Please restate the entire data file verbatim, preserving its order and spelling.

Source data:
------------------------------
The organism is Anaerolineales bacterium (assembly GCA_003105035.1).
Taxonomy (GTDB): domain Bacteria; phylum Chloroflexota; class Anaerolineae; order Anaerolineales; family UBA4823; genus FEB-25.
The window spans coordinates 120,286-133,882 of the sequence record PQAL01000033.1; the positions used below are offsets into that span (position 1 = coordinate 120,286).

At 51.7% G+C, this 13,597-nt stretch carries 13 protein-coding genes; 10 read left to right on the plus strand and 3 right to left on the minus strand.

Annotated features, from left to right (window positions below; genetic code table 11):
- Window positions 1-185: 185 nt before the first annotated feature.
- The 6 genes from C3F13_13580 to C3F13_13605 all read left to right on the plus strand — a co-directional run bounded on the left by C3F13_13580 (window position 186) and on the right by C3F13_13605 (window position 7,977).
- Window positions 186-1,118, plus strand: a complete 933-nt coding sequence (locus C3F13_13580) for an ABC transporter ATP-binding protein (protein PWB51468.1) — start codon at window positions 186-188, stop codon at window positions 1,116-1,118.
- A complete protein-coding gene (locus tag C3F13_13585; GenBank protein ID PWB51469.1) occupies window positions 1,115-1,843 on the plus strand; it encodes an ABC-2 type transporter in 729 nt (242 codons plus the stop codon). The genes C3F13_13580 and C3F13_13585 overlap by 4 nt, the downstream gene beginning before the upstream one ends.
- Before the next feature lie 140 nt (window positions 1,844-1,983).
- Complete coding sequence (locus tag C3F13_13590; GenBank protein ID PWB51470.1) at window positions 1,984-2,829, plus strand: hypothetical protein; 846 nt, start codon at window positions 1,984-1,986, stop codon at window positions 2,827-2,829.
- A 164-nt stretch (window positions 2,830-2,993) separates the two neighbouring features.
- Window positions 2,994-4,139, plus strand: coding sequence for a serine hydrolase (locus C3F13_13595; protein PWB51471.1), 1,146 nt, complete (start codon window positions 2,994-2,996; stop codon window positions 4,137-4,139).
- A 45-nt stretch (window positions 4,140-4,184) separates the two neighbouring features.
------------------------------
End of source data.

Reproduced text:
The organism is Anaerolineales bacterium (assembly GCA_003105035.1).
Taxonomy (GTDB): domain Bacteria; phylum Chloroflexota; class Anaerolineae; order Anaerolineales; family UBA4823; genus FEB-25.
The window spans coordinates 120,286-133,882 of the sequence record PQAL01000033.1; the positions used below are offsets into that span (position 1 = coordinate 120,286).

At 51.7% G+C, this 13,597-nt stretch carries 13 protein-coding genes; 10 read left to right on the plus strand and 3 right to left on the minus strand.

Annotated features, from left to right (window positions below; genetic code table 11):
- Window positions 1-185: 185 nt before the first annotated feature.
- The 6 genes from C3F13_13580 to C3F13_13605 all read left to right on the plus strand — a co-directional run bounded on the left by C3F13_13580 (window position 186) and on the right by C3F13_13605 (window position 7,977).
- Window positions 186-1,118, plus strand: a complete 933-nt coding sequence (locus C3F13_13580) for an ABC transporter ATP-binding protein (protein PWB51468.1) — start codon at window positions 186-188, stop codon at window positions 1,116-1,118.
- A complete protein-coding gene (locus tag C3F13_13585; GenBank protein ID PWB51469.1) occupies window positions 1,115-1,843 on the plus strand; it encodes an ABC-2 type transporter in 729 nt (242 codons plus the stop codon). The genes C3F13_13580 and C3F13_13585 overlap by 4 nt, the downstream gene beginning before the upstream one ends.
- Before the next feature lie 140 nt (window positions 1,844-1,983).
- Complete coding sequence (locus tag C3F13_13590; GenBank protein ID PWB51470.1) at window positions 1,984-2,829, plus strand: hypothetical protein; 846 nt, start codon at window positions 1,984-1,986, stop codon at window positions 2,827-2,829.
- A 164-nt stretch (window positions 2,830-2,993) separates the two neighbouring features.
- Window positions 2,994-4,139, plus strand: coding sequence for a serine hydrolase (locus C3F13_13595; protein PWB51471.1), 1,146 nt, complete (start codon window positions 2,994-2,996; stop codon window positions 4,137-4,139).
- A 45-nt stretch (window positions 4,140-4,184) separates the two neighbouring features.